Dan's Review: "Hell or High Water" is an instant classic
Aug 19, 2016 01:36AM ● Published by Dan Metcalf
Ben Foster and Chris Pine in Hell or High Water - © 2016 – CBS Films - Photo by Lorey Sebastian
Hell or High Water (CBS Films)
Rated R for some strong violence, language throughout and brief sexuality.
Starring Jeff Bridges, Chris Pine, Ben Foster, Katy Mixon, Gil Birmingham, Christopher W. Garcia, Dale Dickey, Kevin Rankin, Melanie Papalia.
Written by Taylor Sheridan.
Directed by David Mackenzie.
Crime dramas usually follow a certain formula that usually concludes with bad guys getting their just desserts and good guys riding off into the sunset. As such, the underlying cinematic theme of “crime doesn’t pay” has become somewhat mundane in a world full of war, economic ruin and a pervasive lack of civility. Hell or High Water is a film that bucks this trend through a combination of several quality cinematic elements.
Chris Pine plays Toby, a divorced father trying to save his deceased mother’s Texas farm from foreclosure. He convinces his ex-con brother Tanner (Ben Foster) to join him on a bank-robbing spree through west Texas that will recover the necessary funds to keep the bank from taking the farm by paying pennies on the dollar. The robbers specifically target branches of the same bank that’s scheming to take the farm. As the brothers get closer to raising all the money, Marcus Hamilton (Jeff Bridges), a Texas Ranger on the brink of retirement takes the case along with his partner Alberto (Gil Birmingham). As the brothers near the finish of their journey, Marcus begins to figure out their next move, culminating in a bloody showdown. In the end, we’re not sure what moral can be learned from the brother’s quest, or whether Marcus will ever truly serve the cause of justice.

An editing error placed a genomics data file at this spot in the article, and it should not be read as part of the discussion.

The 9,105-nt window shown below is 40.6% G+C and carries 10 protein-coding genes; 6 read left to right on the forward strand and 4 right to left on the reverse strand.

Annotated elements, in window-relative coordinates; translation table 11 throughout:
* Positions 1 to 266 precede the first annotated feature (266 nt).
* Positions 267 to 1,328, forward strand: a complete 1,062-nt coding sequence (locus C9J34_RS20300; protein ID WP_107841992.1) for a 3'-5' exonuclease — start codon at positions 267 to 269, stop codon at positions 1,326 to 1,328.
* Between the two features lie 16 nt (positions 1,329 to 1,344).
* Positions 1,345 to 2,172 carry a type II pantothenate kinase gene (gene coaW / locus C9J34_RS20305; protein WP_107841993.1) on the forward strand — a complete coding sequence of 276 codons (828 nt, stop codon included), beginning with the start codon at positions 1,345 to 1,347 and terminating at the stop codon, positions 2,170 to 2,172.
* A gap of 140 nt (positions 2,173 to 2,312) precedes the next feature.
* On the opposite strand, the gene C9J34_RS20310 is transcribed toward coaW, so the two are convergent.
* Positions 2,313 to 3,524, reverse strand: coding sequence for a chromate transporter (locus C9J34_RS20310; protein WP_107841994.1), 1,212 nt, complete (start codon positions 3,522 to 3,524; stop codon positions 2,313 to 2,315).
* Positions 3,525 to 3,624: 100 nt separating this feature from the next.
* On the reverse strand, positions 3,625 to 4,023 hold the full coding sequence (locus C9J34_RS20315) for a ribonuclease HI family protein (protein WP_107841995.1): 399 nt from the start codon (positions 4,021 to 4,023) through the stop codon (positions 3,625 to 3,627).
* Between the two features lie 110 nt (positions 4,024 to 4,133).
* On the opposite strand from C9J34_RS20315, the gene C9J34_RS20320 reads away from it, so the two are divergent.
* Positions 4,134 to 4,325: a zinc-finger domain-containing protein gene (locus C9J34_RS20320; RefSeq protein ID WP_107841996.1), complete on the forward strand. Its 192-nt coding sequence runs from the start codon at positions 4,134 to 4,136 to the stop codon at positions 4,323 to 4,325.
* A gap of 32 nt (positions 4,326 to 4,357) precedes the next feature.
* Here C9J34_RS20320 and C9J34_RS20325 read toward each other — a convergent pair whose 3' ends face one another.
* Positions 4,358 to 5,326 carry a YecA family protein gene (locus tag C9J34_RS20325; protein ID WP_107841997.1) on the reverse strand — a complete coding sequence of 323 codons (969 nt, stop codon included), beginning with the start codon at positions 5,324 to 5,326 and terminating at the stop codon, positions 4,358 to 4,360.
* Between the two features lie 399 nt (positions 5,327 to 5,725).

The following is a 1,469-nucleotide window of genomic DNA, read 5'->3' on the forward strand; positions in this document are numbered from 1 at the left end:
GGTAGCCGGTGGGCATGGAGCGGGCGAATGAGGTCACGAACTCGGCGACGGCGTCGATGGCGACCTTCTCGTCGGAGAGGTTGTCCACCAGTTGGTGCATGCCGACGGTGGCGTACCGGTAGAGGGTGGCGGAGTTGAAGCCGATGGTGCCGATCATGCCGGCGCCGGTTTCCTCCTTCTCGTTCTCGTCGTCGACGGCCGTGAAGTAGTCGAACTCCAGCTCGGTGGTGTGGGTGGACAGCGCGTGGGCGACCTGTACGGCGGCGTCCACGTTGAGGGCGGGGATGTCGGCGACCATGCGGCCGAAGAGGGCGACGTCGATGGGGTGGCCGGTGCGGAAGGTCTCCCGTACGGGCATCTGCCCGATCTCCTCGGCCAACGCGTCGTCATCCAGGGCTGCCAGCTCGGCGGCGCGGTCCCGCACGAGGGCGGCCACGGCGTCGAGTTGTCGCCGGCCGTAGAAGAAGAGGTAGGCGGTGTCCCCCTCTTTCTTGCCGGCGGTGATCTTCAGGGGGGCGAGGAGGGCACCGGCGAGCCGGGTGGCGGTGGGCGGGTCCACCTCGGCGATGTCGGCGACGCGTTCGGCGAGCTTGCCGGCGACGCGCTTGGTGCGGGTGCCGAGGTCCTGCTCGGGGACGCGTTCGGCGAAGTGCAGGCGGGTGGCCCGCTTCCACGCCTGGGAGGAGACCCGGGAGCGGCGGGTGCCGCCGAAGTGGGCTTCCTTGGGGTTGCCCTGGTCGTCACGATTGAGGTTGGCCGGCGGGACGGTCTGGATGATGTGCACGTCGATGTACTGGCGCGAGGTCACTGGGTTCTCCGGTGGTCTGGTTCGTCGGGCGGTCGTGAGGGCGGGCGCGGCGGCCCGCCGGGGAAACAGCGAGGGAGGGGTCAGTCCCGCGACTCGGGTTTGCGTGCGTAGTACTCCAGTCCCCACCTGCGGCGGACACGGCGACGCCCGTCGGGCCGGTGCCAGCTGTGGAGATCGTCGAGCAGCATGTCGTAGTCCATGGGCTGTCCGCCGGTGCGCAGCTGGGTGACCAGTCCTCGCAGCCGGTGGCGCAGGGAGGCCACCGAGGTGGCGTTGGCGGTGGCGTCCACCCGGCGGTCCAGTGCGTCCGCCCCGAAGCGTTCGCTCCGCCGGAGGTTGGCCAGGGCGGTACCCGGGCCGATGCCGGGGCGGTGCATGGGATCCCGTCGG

Hell or High Water is an excellent film. Director David Mackenzie combines a top-notch cast, splendid chemistry, beautiful cinematography (from Giles Nuttgens) and a superb script (from Taylor Sheridan) into a crime noir/western that deserves all sorts of accolades. The supporting cast of salty Texas locals is equally awesome, right down to the smaller townspeople roles, including one particular waitress that steals a scene in the middle of the film. It seems as though the casting directors plucked real country folk right off the streets of one-horse Texas towns, giving the movie a unique feel of authenticity.
All the principal acting performances are remarkable (as usual, in the case of Bridges who is equaled by Chris Pine), but Hell or High Water marks the arrival of Ben Foster as a true talent, worthy of year-end award consideration. His portrayal of the unhinged, quick-witted convict on a quest to help his beloved brother is one of the best acting performances I’ve seen this year.
If there is a true villain in Hell or High Water, it’s the bank, preying on the unfortunate farmers who lose everything in tough economic times. Such dynamics render any kind of moral to the story as incomplete, leaving the audience members to judge for themselves as to who should wear any particular shade of cowboy hat. Someone does ride off into the sunset at the end of the movie, but you’re not sure where that character is going. That’s one of the many appealing aspects of Hell or High Water, one of the best films of the year.
Hell or High Water Trailer